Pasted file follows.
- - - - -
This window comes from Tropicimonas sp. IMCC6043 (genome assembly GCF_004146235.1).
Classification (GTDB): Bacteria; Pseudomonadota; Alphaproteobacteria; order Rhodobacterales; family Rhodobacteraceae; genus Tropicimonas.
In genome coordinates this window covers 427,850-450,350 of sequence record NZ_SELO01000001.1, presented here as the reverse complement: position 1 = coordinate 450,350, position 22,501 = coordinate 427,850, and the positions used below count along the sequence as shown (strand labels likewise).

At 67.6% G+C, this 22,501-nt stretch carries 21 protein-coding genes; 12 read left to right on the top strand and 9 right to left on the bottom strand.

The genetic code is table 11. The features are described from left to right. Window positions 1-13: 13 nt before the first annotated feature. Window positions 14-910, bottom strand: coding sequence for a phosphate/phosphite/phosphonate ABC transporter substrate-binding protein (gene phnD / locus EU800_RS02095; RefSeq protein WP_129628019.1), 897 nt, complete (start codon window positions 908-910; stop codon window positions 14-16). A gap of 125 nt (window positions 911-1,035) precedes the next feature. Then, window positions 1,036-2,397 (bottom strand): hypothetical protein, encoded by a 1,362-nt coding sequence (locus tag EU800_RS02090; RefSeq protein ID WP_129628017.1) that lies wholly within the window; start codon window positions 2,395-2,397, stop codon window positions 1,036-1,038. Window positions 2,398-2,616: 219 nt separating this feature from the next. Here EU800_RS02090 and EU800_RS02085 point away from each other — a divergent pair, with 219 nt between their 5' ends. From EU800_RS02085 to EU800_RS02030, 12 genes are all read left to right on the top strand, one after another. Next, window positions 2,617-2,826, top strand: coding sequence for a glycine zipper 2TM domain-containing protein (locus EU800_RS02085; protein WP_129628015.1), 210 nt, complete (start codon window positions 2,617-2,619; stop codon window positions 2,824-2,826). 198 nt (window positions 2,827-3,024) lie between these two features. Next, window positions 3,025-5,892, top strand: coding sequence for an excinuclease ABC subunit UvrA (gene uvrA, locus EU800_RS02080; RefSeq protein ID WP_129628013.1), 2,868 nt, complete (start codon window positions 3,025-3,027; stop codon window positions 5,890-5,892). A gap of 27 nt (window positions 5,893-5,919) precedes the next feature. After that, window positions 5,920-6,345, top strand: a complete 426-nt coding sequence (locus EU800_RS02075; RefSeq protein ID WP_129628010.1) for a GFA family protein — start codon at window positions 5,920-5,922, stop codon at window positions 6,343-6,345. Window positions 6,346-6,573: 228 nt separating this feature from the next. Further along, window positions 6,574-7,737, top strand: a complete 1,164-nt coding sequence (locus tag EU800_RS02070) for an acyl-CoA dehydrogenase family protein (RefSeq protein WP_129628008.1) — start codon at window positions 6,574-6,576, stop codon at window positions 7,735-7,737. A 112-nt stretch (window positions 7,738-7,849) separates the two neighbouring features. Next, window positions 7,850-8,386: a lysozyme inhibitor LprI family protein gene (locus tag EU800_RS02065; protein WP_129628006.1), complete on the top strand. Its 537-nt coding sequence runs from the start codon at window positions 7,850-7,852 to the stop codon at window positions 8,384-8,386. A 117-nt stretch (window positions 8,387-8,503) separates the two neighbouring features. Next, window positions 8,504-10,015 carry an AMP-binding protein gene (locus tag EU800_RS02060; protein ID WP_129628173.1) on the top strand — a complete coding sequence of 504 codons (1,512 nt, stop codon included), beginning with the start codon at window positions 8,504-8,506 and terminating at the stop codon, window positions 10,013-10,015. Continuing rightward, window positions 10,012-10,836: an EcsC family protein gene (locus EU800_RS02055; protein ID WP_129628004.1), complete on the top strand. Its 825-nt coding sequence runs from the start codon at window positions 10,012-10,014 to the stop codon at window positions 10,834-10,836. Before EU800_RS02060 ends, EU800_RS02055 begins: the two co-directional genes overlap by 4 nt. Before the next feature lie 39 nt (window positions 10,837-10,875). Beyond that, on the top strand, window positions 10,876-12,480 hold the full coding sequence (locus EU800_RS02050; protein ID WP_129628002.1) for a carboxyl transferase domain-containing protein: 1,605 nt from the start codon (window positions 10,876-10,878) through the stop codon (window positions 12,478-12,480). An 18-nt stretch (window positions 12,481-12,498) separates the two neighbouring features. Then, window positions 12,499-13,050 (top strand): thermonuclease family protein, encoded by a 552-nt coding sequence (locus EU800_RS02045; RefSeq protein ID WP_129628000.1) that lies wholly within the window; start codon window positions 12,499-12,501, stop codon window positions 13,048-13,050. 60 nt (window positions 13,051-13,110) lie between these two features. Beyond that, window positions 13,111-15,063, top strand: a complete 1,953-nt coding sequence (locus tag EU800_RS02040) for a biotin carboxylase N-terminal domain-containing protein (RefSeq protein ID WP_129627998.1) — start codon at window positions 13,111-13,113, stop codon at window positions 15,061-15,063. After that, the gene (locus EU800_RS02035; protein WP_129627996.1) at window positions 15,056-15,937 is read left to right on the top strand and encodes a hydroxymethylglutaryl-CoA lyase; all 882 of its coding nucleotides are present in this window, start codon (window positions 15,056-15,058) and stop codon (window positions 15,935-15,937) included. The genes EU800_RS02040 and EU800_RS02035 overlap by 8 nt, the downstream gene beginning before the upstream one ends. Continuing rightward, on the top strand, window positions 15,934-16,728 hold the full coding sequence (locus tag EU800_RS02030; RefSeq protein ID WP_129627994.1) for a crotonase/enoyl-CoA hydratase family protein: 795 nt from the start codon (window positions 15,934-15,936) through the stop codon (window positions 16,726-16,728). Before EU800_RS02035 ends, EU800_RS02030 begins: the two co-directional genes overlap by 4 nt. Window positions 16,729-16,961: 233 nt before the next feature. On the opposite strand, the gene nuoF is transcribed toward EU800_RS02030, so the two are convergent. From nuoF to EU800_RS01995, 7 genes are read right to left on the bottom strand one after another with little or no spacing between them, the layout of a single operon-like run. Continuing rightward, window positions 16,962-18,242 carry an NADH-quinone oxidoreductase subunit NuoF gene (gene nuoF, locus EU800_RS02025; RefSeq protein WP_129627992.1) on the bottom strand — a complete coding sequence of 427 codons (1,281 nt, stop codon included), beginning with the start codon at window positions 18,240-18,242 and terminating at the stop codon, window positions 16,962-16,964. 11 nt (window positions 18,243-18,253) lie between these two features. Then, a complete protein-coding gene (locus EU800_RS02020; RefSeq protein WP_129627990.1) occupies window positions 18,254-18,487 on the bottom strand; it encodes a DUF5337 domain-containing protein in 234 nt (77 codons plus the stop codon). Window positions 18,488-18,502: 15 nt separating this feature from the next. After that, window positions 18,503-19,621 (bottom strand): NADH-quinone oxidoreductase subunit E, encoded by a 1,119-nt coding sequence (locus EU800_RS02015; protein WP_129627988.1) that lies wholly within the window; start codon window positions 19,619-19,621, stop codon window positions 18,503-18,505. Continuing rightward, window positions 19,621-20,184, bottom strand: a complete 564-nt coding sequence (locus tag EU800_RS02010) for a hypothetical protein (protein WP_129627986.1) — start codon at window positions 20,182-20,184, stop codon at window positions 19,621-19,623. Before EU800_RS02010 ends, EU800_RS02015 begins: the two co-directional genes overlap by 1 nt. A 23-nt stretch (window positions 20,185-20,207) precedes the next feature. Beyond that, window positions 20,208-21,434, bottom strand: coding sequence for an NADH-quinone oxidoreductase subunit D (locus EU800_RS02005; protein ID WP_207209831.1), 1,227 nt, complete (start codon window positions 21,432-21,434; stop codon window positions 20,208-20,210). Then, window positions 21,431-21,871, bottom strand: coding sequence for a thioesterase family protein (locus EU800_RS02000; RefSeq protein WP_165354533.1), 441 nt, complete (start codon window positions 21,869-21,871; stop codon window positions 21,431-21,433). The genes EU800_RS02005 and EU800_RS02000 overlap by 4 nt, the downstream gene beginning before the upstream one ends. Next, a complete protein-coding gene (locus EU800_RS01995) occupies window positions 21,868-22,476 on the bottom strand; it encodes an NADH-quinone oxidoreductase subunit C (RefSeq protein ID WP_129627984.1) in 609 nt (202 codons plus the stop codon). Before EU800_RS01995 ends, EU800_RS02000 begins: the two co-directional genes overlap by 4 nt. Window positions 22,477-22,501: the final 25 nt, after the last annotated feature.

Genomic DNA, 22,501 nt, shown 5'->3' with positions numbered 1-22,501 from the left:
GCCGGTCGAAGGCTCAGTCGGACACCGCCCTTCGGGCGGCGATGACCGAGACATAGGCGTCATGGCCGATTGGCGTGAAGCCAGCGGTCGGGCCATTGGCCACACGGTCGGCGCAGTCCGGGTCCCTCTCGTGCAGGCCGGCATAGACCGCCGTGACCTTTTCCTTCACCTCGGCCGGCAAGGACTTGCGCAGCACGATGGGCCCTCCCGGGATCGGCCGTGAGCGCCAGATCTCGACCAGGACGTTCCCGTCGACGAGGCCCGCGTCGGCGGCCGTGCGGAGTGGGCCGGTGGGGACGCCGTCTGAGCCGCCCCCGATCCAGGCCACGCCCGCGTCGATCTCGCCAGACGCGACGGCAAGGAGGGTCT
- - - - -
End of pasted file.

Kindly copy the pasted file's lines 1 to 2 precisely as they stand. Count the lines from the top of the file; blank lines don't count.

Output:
This window comes from Tropicimonas sp. IMCC6043 (genome assembly GCF_004146235.1).
Classification (GTDB): Bacteria; Pseudomonadota; Alphaproteobacteria; order Rhodobacterales; family Rhodobacteraceae; genus Tropicimonas.